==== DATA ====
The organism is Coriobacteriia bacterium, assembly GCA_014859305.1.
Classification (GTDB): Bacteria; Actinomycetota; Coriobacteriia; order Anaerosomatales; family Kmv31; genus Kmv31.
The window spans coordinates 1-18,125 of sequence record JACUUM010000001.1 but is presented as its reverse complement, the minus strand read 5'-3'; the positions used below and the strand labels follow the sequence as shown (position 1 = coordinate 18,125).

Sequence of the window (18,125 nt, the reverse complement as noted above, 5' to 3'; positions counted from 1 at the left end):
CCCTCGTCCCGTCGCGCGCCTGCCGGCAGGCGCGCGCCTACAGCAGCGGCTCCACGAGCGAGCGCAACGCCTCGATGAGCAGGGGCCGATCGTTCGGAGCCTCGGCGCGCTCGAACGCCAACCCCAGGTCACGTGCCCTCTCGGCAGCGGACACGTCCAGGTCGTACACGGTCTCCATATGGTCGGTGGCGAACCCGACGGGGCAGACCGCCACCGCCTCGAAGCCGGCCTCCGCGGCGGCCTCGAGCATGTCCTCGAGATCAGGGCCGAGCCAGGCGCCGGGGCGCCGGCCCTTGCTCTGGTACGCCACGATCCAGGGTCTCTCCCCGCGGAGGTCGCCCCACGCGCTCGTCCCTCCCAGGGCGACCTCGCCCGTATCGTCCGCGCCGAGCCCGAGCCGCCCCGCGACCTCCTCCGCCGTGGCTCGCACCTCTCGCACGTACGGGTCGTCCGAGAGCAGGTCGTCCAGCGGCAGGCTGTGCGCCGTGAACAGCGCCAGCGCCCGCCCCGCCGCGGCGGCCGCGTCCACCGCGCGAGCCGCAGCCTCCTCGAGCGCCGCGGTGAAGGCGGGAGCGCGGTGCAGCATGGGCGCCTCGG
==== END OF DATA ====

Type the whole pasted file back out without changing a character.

The organism is Coriobacteriia bacterium, assembly GCA_014859305.1.
Classification (GTDB): Bacteria; Actinomycetota; Coriobacteriia; order Anaerosomatales; family Kmv31; genus Kmv31.
The window spans coordinates 1-18,125 of sequence record JACUUM010000001.1 but is presented as its reverse complement, the minus strand read 5'-3'; the positions used below and the strand labels follow the sequence as shown (position 1 = coordinate 18,125).

Sequence of the window (18,125 nt, the reverse complement as noted above, 5' to 3'; positions counted from 1 at the left end):
CCCTCGTCCCGTCGCGCGCCTGCCGGCAGGCGCGCGCCTACAGCAGCGGCTCCACGAGCGAGCGCAACGCCTCGATGAGCAGGGGCCGATCGTTCGGAGCCTCGGCGCGCTCGAACGCCAACCCCAGGTCACGTGCCCTCTCGGCAGCGGACACGTCCAGGTCGTACACGGTCTCCATATGGTCGGTGGCGAACCCGACGGGGCAGACCGCCACCGCCTCGAAGCCGGCCTCCGCGGCGGCCTCGAGCATGTCCTCGAGATCAGGGCCGAGCCAGGCGCCGGGGCGCCGGCCCTTGCTCTGGTACGCCACGATCCAGGGTCTCTCCCCGCGGAGGTCGCCCCACGCGCTCGTCCCTCCCAGGGCGACCTCGCCCGTATCGTCCGCGCCGAGCCCGAGCCGCCCCGCGACCTCCTCCGCCGTGGCTCGCACCTCTCGCACGTACGGGTCGTCCGAGAGCAGGTCGTCCAGCGGCAGGCTGTGCGCCGTGAACAGCGCCAGCGCCCGCCCCGCCGCGGCGGCCGCGTCCACCGCGCGAGCCGCAGCCTCCTCGAGCGCCGCGGTGAAGGCGGGAGCGCGGTGCAGCATGGGCGCCTCGG